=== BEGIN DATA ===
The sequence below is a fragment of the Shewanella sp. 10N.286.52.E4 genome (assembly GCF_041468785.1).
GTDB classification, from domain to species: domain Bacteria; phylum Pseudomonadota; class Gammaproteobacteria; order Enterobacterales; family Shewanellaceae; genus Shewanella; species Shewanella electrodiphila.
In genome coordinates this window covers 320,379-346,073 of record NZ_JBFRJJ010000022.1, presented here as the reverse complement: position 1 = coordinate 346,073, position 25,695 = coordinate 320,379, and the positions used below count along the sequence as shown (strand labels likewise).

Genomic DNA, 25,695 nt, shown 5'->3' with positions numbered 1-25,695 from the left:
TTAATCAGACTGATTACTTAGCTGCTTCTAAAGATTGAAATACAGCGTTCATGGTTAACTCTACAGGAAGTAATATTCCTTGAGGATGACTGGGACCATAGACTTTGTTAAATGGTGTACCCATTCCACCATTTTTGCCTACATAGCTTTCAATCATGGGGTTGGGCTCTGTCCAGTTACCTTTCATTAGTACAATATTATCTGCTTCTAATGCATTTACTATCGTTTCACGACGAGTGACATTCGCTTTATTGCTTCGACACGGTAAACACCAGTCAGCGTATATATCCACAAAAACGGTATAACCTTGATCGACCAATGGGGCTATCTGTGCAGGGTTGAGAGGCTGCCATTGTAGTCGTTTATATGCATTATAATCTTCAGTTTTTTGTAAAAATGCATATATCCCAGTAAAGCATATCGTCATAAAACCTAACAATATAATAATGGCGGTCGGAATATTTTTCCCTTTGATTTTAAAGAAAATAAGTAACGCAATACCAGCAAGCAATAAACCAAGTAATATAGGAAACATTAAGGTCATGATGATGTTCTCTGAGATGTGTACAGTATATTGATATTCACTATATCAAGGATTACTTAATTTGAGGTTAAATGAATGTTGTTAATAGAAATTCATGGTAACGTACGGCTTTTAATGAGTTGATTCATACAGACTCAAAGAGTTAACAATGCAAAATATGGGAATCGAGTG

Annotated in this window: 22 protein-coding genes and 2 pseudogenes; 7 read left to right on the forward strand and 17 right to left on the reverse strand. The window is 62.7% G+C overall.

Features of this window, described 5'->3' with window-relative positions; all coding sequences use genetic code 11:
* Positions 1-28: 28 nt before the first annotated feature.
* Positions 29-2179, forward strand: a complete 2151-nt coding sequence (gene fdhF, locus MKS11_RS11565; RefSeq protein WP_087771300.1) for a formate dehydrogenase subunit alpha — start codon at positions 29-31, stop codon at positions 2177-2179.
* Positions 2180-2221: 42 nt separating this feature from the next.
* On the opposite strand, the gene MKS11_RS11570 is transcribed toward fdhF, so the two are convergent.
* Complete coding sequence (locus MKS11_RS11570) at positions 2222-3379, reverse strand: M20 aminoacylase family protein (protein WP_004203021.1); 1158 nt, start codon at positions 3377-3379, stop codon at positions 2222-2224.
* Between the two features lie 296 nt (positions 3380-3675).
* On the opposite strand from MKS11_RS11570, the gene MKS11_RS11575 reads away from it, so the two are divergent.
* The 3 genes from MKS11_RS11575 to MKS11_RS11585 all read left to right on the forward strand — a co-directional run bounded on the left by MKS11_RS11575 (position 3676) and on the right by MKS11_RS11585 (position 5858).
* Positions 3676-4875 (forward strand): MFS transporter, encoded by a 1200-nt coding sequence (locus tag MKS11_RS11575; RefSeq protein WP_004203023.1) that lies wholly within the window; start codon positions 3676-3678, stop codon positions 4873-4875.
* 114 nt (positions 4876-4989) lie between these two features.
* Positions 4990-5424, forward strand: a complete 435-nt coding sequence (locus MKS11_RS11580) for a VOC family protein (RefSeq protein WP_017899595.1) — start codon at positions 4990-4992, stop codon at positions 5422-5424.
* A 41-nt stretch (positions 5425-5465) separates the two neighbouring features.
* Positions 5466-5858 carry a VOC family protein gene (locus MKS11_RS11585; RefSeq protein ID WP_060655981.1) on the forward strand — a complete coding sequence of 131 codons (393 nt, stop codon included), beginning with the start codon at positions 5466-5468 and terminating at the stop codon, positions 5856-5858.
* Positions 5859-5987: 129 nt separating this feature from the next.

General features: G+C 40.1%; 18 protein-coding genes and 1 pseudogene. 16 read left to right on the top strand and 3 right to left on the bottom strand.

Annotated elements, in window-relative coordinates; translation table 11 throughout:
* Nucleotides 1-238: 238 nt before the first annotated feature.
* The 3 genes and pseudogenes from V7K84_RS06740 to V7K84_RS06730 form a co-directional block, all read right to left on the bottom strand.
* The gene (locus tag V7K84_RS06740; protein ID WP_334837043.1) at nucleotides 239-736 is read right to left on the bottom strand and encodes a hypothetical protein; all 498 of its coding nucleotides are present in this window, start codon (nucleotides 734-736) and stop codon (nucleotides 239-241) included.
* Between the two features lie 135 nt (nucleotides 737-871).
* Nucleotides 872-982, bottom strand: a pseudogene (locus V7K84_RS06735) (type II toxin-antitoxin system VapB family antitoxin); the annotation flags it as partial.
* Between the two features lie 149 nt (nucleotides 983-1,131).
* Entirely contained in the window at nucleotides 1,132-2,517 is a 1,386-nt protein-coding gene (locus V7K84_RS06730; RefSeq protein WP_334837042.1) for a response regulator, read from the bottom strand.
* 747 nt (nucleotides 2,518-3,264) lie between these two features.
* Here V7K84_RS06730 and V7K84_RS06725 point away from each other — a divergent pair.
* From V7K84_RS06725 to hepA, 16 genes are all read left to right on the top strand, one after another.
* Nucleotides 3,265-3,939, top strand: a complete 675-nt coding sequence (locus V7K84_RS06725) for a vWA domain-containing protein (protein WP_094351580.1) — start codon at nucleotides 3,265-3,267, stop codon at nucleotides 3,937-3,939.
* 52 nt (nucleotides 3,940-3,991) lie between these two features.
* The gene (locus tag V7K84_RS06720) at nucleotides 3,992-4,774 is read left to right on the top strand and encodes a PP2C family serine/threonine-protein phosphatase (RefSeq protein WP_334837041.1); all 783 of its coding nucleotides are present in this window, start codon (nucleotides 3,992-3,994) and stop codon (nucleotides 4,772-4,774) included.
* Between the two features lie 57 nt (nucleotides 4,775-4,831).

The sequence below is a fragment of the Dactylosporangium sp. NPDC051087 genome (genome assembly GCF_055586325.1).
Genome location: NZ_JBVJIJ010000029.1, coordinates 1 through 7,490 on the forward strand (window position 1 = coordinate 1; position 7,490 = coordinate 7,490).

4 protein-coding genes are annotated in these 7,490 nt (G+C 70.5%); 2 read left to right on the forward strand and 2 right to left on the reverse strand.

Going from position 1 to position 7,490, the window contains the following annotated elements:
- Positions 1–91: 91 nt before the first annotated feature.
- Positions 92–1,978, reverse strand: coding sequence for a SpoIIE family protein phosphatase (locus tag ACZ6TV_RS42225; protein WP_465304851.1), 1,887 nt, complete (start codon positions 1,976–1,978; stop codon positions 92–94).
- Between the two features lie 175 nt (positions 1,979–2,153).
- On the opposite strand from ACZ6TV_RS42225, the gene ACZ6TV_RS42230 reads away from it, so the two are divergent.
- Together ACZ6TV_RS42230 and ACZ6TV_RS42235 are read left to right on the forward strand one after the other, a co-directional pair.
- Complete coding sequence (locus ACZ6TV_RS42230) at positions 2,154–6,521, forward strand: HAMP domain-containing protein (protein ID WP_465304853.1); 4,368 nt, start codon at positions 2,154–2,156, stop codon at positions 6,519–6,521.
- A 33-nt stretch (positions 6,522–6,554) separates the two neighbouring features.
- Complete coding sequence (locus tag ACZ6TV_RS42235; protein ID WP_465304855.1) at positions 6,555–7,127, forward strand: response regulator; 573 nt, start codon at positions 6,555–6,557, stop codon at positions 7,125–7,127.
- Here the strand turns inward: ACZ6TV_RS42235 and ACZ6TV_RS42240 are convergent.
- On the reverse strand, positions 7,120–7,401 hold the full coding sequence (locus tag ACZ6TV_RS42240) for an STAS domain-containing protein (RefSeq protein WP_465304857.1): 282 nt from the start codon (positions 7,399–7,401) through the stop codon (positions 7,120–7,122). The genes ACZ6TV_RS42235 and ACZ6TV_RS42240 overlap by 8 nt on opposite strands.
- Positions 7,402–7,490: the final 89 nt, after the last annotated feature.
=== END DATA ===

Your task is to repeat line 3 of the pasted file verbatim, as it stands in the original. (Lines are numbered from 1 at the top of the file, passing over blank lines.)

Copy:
In genome coordinates this window covers 320,379-346,073 of record NZ_JBFRJJ010000022.1, presented here as the reverse complement: position 1 = coordinate 346,073, position 25,695 = coordinate 320,379, and the positions used below count along the sequence as shown (strand labels likewise).